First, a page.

Viacom Out of Millions After T.I. Reality Show Airs Dead Man’s Body

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An “occurrence” involving a dead body appearing on T.I.’s MTV reality show “T.I’s Road to Redemption,” is at the heart of a legal situation involving Viacom and its insurer, AXIS Insurance Company.

In its complaint, which was obtained by the Hollywood Reporter, Viacom details how it spent millions of dollars after “Road to Redemption” showed the body of Joseph Williams during the show’s premiere episode, titled “You Are Responsible for Your Own Actions.”

“Road to Redemption” centers around T.I. (born Clifford Joseph Harris Jr.) as he awaited sentencing on weapons possession charges and spent time counseling youth against a life of crime. The premiere episode featured the rapper visiting the funeral home where he saw the body of Williams, who was labeled a “hustler” whose parents don’t know how he died.

Williams’s family ultimately sued amid claims of invasion of privacy and negligent misrepresentations about the decedent. Despite Williams’ face reportedly being out of focus, the Hollywood Reporter mentioned additional claims brought on by the suit include violation of likeness as well as interference with the family’s contract with the funeral home. The funeral home reportedly paid to have the body cremated, the publication added.

Although things would’ve died down eventually, Viacom’s lawsuit against AXIS brought new life in to the situation as reports of the communications giant discovered an opportunity to settle the case “for an amount that, even after deducting from the $5 million policy limit the extensive defense costs incurred during more than three years of litigation, was within the $5 million policy limit of the Insurance Policy.” The realization came after mediation June 29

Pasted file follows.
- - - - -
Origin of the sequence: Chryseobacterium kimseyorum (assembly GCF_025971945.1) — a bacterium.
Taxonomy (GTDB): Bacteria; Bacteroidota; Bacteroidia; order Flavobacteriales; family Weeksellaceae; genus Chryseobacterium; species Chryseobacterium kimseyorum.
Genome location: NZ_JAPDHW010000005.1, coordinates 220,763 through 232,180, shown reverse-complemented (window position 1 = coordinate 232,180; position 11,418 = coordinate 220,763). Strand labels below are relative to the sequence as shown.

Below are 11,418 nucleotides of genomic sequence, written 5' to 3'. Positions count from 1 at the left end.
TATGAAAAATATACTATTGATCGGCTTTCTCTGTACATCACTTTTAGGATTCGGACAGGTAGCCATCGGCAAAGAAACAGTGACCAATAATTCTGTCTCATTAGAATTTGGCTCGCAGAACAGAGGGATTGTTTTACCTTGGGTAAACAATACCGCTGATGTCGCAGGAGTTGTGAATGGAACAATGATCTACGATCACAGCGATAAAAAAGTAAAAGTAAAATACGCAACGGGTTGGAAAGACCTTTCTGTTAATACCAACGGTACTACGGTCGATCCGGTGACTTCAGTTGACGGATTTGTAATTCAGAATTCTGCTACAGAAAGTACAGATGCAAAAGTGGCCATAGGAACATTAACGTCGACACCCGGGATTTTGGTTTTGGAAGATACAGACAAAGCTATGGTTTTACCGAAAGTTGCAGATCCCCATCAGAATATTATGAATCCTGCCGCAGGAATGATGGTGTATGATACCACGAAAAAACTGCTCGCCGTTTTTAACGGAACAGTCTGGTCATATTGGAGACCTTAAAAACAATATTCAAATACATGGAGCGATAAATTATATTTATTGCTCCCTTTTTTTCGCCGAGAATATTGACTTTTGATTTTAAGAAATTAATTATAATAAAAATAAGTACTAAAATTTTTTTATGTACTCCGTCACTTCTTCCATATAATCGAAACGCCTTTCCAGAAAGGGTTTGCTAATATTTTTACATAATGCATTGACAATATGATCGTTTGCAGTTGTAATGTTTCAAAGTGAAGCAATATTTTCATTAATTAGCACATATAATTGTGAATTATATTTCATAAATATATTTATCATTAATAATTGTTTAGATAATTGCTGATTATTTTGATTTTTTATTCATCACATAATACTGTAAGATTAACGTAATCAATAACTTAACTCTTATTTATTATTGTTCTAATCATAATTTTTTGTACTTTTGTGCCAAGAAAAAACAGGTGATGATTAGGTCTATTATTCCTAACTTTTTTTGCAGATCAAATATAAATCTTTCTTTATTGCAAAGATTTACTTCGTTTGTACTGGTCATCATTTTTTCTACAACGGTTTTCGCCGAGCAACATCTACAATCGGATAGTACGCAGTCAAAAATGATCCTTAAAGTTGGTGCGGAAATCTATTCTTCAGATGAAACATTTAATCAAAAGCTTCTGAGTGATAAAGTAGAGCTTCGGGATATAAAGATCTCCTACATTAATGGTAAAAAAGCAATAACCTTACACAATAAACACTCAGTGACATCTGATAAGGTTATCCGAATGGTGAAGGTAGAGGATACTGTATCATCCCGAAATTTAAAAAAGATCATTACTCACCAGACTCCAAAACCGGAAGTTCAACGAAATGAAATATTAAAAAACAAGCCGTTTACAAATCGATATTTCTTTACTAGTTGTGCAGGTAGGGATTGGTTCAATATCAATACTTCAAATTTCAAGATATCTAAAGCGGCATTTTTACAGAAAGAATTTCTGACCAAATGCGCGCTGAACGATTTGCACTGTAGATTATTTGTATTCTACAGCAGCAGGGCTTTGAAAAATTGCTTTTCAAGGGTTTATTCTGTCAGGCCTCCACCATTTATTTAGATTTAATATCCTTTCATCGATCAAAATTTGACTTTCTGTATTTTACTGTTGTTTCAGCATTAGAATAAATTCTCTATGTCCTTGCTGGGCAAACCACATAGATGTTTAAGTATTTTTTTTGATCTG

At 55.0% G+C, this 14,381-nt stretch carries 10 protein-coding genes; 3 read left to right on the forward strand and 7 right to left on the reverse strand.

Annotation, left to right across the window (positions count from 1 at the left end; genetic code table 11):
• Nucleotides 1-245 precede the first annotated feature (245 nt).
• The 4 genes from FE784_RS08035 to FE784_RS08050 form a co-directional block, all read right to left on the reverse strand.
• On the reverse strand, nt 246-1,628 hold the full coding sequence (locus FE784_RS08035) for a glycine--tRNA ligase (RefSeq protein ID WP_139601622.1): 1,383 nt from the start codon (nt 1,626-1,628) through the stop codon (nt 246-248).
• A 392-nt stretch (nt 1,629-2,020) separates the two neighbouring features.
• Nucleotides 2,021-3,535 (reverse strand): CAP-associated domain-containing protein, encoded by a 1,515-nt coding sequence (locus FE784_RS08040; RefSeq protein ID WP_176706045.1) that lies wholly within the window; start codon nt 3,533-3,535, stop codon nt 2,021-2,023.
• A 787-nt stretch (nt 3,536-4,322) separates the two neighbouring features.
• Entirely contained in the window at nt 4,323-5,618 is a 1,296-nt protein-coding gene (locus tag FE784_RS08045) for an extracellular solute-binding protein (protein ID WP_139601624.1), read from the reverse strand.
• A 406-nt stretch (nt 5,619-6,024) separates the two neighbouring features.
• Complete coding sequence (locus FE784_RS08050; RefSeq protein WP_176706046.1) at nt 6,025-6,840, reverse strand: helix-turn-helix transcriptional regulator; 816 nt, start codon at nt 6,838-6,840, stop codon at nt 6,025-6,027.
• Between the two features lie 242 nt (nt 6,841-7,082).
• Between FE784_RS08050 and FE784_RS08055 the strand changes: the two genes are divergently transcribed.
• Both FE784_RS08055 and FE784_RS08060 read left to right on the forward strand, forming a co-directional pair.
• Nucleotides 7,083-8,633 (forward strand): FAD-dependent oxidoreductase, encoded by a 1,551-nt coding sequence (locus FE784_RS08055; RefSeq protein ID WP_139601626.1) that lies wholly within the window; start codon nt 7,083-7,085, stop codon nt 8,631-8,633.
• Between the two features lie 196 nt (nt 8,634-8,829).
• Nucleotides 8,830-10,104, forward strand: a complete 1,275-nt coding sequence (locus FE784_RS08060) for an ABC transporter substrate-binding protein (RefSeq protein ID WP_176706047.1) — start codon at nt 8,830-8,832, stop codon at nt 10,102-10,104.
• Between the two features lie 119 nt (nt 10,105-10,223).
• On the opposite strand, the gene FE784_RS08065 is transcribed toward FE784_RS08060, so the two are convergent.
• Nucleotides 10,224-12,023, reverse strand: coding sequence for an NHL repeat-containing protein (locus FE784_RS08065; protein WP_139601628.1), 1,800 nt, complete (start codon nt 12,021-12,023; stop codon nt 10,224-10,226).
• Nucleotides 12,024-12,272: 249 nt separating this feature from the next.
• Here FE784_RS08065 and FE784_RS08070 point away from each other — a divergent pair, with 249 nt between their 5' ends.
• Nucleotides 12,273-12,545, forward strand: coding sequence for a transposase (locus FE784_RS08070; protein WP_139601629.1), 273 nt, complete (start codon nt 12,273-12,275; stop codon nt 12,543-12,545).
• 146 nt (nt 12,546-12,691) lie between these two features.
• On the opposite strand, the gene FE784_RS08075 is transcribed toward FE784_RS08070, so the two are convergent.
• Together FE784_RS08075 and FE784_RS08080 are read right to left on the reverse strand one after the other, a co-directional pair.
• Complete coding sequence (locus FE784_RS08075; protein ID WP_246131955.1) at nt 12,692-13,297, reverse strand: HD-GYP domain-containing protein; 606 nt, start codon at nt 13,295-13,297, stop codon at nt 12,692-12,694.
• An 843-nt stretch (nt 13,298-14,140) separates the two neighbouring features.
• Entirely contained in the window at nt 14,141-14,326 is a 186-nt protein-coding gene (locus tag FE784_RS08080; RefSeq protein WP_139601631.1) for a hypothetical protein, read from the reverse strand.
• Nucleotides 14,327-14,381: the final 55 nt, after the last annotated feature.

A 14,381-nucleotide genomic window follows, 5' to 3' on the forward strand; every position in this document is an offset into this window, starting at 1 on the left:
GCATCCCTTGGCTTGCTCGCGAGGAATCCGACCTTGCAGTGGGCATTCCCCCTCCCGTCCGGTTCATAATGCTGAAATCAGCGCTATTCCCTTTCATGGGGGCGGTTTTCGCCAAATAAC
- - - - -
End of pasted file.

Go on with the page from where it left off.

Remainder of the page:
Verizon’s complaint stated that AXIS believes it owes up to $3 million. The “occurrence” surrounding Williams’ dead body, the insurer argues, is that the broadcast of the body is a single occurrence. Viacom counters, saying, “the Decedent’s Family alleged numerous separate acts, and thus numerous ‘Occurrences,’ that caused distinct losses.”

While the insurance policy has a $5 million limit, it also had a limitation of $3 million for “Each Loss.” In the policy, this is defined “all Damages and Claim Expense arising out of an Occurrence.”

As it stands now, Viacom is seeking between $3 million to $5 million as well as punitive damages in its lawsuit from AXIS, lest it “be forced to pay from [its] own pockets the costs of defense and settlement.”

Read more at http://www.eurweb.com

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